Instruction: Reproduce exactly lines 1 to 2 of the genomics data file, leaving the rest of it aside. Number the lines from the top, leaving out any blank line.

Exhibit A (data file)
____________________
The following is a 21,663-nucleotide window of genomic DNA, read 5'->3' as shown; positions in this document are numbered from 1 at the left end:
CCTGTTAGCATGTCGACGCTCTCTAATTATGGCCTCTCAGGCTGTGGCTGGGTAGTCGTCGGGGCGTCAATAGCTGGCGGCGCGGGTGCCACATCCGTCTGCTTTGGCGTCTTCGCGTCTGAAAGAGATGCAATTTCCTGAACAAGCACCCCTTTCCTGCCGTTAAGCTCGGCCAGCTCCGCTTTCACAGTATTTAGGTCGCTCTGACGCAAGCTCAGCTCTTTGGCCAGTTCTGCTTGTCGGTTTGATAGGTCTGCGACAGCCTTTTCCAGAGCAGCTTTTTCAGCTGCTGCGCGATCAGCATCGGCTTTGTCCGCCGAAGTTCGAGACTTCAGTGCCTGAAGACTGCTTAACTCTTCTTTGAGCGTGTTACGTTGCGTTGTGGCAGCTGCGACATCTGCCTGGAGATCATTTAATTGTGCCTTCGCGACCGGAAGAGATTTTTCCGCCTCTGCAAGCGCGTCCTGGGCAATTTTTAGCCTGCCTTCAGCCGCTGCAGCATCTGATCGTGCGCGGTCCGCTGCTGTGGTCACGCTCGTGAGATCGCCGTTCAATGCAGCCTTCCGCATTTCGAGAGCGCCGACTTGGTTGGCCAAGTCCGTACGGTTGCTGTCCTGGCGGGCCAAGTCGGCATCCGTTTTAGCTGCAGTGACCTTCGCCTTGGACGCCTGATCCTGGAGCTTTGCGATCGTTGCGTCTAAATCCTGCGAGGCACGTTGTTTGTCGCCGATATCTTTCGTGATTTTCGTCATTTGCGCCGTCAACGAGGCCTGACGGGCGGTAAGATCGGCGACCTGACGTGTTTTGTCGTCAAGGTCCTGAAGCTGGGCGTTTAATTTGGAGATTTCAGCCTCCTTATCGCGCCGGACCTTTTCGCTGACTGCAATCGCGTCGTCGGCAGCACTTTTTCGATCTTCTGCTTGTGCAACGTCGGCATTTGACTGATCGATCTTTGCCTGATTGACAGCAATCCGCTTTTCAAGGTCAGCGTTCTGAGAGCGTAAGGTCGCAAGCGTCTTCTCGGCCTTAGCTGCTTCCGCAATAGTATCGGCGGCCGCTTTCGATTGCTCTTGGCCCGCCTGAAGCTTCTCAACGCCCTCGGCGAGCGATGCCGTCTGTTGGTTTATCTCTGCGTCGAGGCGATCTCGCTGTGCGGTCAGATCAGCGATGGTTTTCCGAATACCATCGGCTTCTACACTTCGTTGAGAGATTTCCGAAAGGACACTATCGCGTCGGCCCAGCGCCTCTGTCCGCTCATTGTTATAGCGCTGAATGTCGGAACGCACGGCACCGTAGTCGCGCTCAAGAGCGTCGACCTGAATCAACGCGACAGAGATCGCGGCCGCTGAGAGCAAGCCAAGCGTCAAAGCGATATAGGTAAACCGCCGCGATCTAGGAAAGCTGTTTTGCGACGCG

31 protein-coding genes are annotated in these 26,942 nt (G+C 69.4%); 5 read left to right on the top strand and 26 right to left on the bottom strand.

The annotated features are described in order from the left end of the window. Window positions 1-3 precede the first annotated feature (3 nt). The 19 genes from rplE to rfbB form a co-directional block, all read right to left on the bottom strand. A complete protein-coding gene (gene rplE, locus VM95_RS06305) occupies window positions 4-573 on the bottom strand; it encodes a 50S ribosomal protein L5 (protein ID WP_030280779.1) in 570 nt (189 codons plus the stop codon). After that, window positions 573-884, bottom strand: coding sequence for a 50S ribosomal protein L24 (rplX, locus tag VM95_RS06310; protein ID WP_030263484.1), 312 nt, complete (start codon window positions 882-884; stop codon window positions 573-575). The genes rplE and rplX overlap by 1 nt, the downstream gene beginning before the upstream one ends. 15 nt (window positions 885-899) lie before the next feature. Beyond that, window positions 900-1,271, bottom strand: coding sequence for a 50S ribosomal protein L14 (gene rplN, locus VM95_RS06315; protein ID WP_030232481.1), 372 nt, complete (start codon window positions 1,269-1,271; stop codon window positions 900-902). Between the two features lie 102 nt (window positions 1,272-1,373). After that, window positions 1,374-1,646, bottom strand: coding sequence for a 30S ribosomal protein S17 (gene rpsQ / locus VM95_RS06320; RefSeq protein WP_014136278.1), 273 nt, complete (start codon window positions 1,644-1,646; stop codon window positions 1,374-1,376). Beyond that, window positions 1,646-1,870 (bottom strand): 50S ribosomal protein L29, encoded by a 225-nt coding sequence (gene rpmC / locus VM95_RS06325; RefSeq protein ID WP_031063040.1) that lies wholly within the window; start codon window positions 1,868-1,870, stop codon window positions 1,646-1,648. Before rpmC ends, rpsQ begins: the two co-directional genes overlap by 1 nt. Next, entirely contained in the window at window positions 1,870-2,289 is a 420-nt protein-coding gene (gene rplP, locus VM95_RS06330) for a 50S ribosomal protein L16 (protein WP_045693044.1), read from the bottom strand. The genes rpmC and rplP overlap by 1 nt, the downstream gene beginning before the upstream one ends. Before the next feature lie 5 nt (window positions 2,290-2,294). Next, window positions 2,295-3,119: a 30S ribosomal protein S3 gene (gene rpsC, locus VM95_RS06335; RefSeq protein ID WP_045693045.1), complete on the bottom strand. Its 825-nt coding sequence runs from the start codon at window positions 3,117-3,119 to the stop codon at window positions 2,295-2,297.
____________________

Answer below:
The following is a 21,663-nucleotide window of genomic DNA, read 5'->3' as shown; positions in this document are numbered from 1 at the left end:
CCTGTTAGCATGTCGACGCTCTCTAATTATGGCCTCTCAGGCTGTGGCTGGGTAGTCGTCGGGGCGTCAATAGCTGGCGGCGCGGGTGCCACATCCGTCTGCTTTGGCGTCTTCGCGTCTGAAAGAGATGCAATTTCCTGAACAAGCACCCCTTTCCTGCCGTTAAGCTCGGCCAGCTCCGCTTTCACAGTATTTAGGTCGCTCTGACGCAAGCTCAGCTCTTTGGCCAGTTCTGCTTGTCGGTTTGATAGGTCTGCGACAGCCTTTTCCAGAGCAGCTTTTTCAGCTGCTGCGCGATCAGCATCGGCTTTGTCCGCCGAAGTTCGAGACTTCAGTGCCTGAAGACTGCTTAACTCTTCTTTGAGCGTGTTACGTTGCGTTGTGGCAGCTGCGACATCTGCCTGGAGATCATTTAATTGTGCCTTCGCGACCGGAAGAGATTTTTCCGCCTCTGCAAGCGCGTCCTGGGCAATTTTTAGCCTGCCTTCAGCCGCTGCAGCATCTGATCGTGCGCGGTCCGCTGCTGTGGTCACGCTCGTGAGATCGCCGTTCAATGCAGCCTTCCGCATTTCGAGAGCGCCGACTTGGTTGGCCAAGTCCGTACGGTTGCTGTCCTGGCGGGCCAAGTCGGCATCCGTTTTAGCTGCAGTGACCTTCGCCTTGGACGCCTGATCCTGGAGCTTTGCGATCGTTGCGTCTAAATCCTGCGAGGCACGTTGTTTGTCGCCGATATCTTTCGTGATTTTCGTCATTTGCGCCGTCAACGAGGCCTGACGGGCGGTAAGATCGGCGACCTGACGTGTTTTGTCGTCAAGGTCCTGAAGCTGGGCGTTTAATTTGGAGATTTCAGCCTCCTTATCGCGCCGGACCTTTTCGCTGACTGCAATCGCGTCGTCGGCAGCACTTTTTCGATCTTCTGCTTGTGCAACGTCGGCATTTGACTGATCGATCTTTGCCTGATTGACAGCAATCCGCTTTTCAAGGTCAGCGTTCTGAGAGCGTAAGGTCGCAAGCGTCTTCTCGGCCTTAGCTGCTTCCGCAATAGTATCGGCGGCCGCTTTCGATTGCTCTTGGCCCGCCTGAAGCTTCTCAACGCCCTCGGCGAGCGATGCCGTCTGTTGGTTTATCTCTGCGTCGAGGCGATCTCGCTGTGCGGTCAGATCAGCGATGGTTTTCCGAATACCATCGGCTTCTACACTTCGTTGAGAGATTTCCGAAAGGACACTATCGCGTCGGCCCAGCGCCTCTGTCCGCTCATTGTTATAGCGCTGAATGTCGGAACGCACGGCACCGTAGTCGCGCTCAAGAGCGTCGACCTGAATCAACGCGACAGAGATCGCGGCCGCTGAGAGCAAGCCAAGCGTCAAAGCGATATAGGTAAACCGCCGCGATCTAGGAAAGCTGTTTTGCGACGCG